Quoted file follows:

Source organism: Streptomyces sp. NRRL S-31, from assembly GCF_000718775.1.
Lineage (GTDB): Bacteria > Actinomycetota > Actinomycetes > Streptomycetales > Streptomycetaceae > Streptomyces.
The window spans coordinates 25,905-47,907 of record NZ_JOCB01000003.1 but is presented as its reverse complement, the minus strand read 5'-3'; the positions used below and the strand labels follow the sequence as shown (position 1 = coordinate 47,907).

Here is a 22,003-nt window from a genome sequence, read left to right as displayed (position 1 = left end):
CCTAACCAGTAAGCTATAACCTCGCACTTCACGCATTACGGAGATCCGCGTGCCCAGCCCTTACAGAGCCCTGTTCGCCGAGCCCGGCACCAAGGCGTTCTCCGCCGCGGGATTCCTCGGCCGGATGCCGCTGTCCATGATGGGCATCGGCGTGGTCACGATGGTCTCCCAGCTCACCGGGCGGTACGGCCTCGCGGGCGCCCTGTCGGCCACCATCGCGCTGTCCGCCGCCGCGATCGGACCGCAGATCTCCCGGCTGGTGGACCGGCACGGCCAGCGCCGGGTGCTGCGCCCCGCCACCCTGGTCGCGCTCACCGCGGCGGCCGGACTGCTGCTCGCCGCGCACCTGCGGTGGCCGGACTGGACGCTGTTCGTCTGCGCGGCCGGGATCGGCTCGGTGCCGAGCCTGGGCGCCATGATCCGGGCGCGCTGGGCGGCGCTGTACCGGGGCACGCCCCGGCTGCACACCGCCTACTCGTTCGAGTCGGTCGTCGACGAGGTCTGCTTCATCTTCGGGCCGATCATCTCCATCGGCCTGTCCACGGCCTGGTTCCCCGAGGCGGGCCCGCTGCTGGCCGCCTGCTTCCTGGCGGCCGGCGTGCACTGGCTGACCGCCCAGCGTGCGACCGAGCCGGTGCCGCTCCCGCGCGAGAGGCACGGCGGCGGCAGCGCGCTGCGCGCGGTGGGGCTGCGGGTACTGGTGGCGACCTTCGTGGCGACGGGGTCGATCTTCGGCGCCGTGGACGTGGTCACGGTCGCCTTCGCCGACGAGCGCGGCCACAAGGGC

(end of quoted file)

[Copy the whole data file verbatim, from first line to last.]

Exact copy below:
Source organism: Streptomyces sp. NRRL S-31, from assembly GCF_000718775.1.
Lineage (GTDB): Bacteria > Actinomycetota > Actinomycetes > Streptomycetales > Streptomycetaceae > Streptomyces.
The window spans coordinates 25,905-47,907 of record NZ_JOCB01000003.1 but is presented as its reverse complement, the minus strand read 5'-3'; the positions used below and the strand labels follow the sequence as shown (position 1 = coordinate 47,907).

Here is a 22,003-nt window from a genome sequence, read left to right as displayed (position 1 = left end):
CCTAACCAGTAAGCTATAACCTCGCACTTCACGCATTACGGAGATCCGCGTGCCCAGCCCTTACAGAGCCCTGTTCGCCGAGCCCGGCACCAAGGCGTTCTCCGCCGCGGGATTCCTCGGCCGGATGCCGCTGTCCATGATGGGCATCGGCGTGGTCACGATGGTCTCCCAGCTCACCGGGCGGTACGGCCTCGCGGGCGCCCTGTCGGCCACCATCGCGCTGTCCGCCGCCGCGATCGGACCGCAGATCTCCCGGCTGGTGGACCGGCACGGCCAGCGCCGGGTGCTGCGCCCCGCCACCCTGGTCGCGCTCACCGCGGCGGCCGGACTGCTGCTCGCCGCGCACCTGCGGTGGCCGGACTGGACGCTGTTCGTCTGCGCGGCCGGGATCGGCTCGGTGCCGAGCCTGGGCGCCATGATCCGGGCGCGCTGGGCGGCGCTGTACCGGGGCACGCCCCGGCTGCACACCGCCTACTCGTTCGAGTCGGTCGTCGACGAGGTCTGCTTCATCTTCGGGCCGATCATCTCCATCGGCCTGTCCACGGCCTGGTTCCCCGAGGCGGGCCCGCTGCTGGCCGCCTGCTTCCTGGCGGCCGGCGTGCACTGGCTGACCGCCCAGCGTGCGACCGAGCCGGTGCCGCTCCCGCGCGAGAGGCACGGCGGCGGCAGCGCGCTGCGCGCGGTGGGGCTGCGGGTACTGGTGGCGACCTTCGTGGCGACGGGGTCGATCTTCGGCGCCGTGGACGTGGTCACGGTCGCCTTCGCCGACGAGCGCGGCCACAAGGGC